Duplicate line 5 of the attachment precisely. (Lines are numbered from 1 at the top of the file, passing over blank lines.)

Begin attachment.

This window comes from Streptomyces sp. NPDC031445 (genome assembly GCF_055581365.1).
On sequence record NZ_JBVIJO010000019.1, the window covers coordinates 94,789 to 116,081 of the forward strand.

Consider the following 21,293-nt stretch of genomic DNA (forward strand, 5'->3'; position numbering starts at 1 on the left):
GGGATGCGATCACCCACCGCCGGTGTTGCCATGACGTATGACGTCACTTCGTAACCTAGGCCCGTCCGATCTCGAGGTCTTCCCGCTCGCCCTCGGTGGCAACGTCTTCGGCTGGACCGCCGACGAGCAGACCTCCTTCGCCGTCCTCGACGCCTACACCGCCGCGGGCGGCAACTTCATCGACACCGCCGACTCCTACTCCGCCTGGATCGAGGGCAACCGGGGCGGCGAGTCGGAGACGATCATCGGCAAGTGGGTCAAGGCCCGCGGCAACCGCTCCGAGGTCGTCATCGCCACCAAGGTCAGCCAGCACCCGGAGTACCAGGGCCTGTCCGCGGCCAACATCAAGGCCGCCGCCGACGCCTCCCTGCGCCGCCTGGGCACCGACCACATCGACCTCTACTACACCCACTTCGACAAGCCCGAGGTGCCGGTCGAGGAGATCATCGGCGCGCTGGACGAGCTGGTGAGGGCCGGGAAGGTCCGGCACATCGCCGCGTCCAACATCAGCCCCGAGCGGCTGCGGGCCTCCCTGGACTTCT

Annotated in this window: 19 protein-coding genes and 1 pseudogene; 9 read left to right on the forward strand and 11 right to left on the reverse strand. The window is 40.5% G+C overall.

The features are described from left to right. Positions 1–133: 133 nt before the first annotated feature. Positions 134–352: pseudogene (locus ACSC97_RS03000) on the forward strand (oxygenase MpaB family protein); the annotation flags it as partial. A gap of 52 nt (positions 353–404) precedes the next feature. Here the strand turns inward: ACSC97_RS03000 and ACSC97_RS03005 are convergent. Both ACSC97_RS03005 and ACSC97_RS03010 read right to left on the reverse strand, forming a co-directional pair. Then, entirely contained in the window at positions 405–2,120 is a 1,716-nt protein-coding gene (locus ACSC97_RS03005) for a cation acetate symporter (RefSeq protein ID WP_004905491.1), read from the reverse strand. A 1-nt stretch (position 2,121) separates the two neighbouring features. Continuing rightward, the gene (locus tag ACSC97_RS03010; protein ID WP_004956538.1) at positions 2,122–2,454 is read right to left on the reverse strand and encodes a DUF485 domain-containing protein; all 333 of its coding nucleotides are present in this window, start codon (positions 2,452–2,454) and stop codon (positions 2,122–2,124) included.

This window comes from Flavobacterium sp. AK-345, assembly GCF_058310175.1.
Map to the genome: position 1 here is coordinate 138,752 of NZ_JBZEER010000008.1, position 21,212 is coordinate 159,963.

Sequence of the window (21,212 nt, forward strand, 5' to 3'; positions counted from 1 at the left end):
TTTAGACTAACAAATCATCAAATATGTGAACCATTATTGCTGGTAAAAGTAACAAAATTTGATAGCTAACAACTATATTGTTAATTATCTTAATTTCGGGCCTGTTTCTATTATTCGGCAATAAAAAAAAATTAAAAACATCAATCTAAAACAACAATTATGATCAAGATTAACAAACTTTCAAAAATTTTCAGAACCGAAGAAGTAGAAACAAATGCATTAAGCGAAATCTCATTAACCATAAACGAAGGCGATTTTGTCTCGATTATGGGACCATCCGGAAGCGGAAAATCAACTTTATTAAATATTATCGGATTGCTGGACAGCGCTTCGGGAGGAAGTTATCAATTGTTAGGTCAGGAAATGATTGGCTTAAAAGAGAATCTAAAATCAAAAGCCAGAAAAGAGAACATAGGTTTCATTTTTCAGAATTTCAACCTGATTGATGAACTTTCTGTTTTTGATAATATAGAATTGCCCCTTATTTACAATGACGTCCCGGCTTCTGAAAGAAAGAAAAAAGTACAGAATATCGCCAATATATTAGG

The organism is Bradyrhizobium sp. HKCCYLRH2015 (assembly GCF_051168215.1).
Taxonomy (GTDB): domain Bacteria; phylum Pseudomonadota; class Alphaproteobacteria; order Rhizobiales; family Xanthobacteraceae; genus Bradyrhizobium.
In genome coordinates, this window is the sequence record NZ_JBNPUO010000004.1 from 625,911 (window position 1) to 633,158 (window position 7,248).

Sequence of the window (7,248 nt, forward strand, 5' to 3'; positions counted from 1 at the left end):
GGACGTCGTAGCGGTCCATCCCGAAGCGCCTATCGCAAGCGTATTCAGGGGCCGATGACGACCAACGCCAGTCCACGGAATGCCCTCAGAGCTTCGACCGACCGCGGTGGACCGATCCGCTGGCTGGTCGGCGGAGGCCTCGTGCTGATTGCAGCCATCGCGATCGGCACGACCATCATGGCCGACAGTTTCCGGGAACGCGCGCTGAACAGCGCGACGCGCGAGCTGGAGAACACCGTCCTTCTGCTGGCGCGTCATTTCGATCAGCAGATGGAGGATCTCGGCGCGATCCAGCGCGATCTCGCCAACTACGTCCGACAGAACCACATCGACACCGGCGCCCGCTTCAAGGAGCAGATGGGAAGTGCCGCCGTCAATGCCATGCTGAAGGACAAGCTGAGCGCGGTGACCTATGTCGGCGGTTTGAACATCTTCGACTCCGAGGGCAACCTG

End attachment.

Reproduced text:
Annotated in this window: 19 protein-coding genes and 1 pseudogene; 9 read left to right on the forward strand and 11 right to left on the reverse strand. The window is 40.5% G+C overall.